Arianespace’s Ariane 5 launcher once again demonstrated its operational maturity and accuracy today by placing a seven-satellite payload into Sun-synchronous orbit.

Drawing of the Ariane 5 payload fairing shows the Helios 2A satellite (arrow A) and three of the six satellite payloads (arrows B, C and D).
Lifting off from the Spaceport in French Guiana at mid-day, the Ariane 5 Generic vehicle followed a northward trajectory to deploy its primary satellite payload – the Helios 2A military reconnaissance platform – in Sun-synchronous orbit, along with six auxiliary spacecraft.

In contrast to missions to geostationary orbit that have a long launch window, today’s northward flight had a precise moment for the ignition of its main cryogenic engine: 1:26 p.m., local Kourou time. The Ariane 5 was ready – and it lifted off right on time, under sunny French Guiana skies.

Helios 2A is the third spacecraft in the Helios observation satellite family to be launched by Ariane. Helios 1A was orbited in 1995 on Flight 75, followed by Helios 1B in December 1999 on Flight 124 – both of which used Ariane 4 launchers. The platform orbited today by Ariane 5 is the initial satellite in the second-generation Helios family. It weighed approximately 4,200 kg. at liftoff (9,240 lb.).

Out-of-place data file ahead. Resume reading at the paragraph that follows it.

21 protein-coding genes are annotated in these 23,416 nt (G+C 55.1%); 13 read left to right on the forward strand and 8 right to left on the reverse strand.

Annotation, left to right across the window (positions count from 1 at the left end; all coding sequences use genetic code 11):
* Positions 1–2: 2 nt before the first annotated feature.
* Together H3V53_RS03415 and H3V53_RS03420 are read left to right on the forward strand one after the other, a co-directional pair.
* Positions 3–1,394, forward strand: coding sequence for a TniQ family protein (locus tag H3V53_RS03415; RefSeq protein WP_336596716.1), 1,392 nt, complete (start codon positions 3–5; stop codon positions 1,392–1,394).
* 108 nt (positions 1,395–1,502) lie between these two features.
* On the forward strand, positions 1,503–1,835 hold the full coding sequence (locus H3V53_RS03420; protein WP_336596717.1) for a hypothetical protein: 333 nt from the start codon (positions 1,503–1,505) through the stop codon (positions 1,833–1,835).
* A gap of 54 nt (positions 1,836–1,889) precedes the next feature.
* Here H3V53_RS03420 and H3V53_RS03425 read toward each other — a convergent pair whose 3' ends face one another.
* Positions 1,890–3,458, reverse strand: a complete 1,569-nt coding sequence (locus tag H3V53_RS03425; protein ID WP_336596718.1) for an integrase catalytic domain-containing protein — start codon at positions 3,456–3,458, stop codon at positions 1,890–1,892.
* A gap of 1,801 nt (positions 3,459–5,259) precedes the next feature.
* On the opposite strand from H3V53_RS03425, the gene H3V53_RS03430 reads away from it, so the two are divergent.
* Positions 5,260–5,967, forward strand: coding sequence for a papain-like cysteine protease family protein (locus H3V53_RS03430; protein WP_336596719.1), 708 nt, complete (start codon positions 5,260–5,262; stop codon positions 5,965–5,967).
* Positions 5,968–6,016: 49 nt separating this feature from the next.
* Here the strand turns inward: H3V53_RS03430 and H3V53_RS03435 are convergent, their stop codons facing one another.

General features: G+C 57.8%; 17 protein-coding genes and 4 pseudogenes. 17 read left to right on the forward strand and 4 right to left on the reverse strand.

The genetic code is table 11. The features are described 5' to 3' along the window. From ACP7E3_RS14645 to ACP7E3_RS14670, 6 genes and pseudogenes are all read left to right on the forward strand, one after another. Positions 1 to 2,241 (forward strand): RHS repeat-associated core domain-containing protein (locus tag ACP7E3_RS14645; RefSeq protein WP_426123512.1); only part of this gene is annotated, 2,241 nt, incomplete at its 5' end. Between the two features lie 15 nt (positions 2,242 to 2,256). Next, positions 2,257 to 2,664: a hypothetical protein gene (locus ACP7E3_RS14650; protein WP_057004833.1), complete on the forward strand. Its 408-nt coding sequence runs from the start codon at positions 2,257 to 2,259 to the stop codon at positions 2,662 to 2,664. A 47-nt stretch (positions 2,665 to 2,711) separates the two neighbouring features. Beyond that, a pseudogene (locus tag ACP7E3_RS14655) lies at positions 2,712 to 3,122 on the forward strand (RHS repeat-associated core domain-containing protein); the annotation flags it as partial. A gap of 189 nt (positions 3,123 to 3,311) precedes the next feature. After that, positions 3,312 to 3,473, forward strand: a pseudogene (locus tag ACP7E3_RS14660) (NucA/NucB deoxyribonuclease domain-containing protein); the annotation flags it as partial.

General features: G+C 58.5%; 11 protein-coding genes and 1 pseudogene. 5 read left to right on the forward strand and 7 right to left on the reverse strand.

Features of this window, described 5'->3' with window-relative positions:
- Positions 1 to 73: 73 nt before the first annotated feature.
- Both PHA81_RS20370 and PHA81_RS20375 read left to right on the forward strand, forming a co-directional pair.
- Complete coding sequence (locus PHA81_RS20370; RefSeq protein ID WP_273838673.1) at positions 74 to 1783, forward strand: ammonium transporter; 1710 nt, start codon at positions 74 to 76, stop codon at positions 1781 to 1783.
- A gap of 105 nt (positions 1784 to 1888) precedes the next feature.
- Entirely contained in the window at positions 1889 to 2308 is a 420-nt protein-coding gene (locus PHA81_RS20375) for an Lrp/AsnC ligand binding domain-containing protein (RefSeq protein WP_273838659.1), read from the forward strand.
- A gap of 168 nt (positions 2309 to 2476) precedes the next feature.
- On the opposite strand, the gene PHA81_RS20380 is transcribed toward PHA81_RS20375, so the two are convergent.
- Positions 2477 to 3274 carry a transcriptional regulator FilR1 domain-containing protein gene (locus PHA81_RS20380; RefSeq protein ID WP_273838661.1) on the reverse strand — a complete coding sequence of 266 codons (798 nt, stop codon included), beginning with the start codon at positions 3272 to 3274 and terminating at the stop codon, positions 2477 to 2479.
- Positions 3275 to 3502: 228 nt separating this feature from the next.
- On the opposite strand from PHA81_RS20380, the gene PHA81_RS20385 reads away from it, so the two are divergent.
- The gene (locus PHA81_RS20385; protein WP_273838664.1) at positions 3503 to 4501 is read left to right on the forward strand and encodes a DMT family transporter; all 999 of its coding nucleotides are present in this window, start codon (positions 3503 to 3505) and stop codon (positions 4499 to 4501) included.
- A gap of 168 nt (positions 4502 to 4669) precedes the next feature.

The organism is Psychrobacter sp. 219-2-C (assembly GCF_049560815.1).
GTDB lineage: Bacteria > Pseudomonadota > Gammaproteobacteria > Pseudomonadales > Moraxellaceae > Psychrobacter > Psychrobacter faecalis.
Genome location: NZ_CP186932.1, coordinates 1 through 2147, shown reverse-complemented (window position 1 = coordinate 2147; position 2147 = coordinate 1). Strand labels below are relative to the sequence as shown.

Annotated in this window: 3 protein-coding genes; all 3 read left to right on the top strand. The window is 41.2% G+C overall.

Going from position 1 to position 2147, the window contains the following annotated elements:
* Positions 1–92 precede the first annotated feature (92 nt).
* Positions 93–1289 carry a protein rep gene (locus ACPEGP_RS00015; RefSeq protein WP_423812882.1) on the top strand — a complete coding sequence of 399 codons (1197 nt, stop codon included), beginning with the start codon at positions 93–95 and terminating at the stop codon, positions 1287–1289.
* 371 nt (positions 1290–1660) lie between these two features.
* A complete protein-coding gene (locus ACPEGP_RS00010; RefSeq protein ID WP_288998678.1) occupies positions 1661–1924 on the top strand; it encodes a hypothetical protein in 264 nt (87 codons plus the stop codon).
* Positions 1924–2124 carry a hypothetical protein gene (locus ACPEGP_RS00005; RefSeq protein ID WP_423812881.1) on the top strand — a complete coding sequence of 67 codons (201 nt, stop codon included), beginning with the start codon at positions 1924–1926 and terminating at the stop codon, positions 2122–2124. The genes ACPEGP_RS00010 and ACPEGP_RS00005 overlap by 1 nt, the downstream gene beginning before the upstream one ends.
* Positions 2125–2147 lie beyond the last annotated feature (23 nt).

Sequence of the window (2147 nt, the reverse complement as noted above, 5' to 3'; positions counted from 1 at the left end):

The Helios IIA platform was developed and built in a French-led program with Belgium and Spain. Project manager is France’s defense procurement agency (DGA), with the French CNES national space agency holding the lead responsibility for the satellite and its launch. Spacecraft manufacturer was EADS Astrium.

Ariane 5 released the Helios 2A spacecraft one hour after liftoff, which was followed by the rapid-sequence deployment of Flight 165’s six auxiliary payloads from a ring-shaped dispenser plate called ASAP (the acronym for: Ariane Structure for Auxiliary Passengers).

The deployment process started with Nanosat, a micro-satellite developed and built by the national aeronautical technology institute of Spain, INTA. It was followed rapidly by the simultaneous release of two Essaim electronic intelligence (ELINT) system demonstrator small-sats for the French DGA. The other two Essaim satellites then were separated. The sequence was completed when Parasol – a small satellite from CNES for the study of the Earth’s climate – was released from Ariane 5.

Today’s flight marked the 16th successful mission for Ariane 5.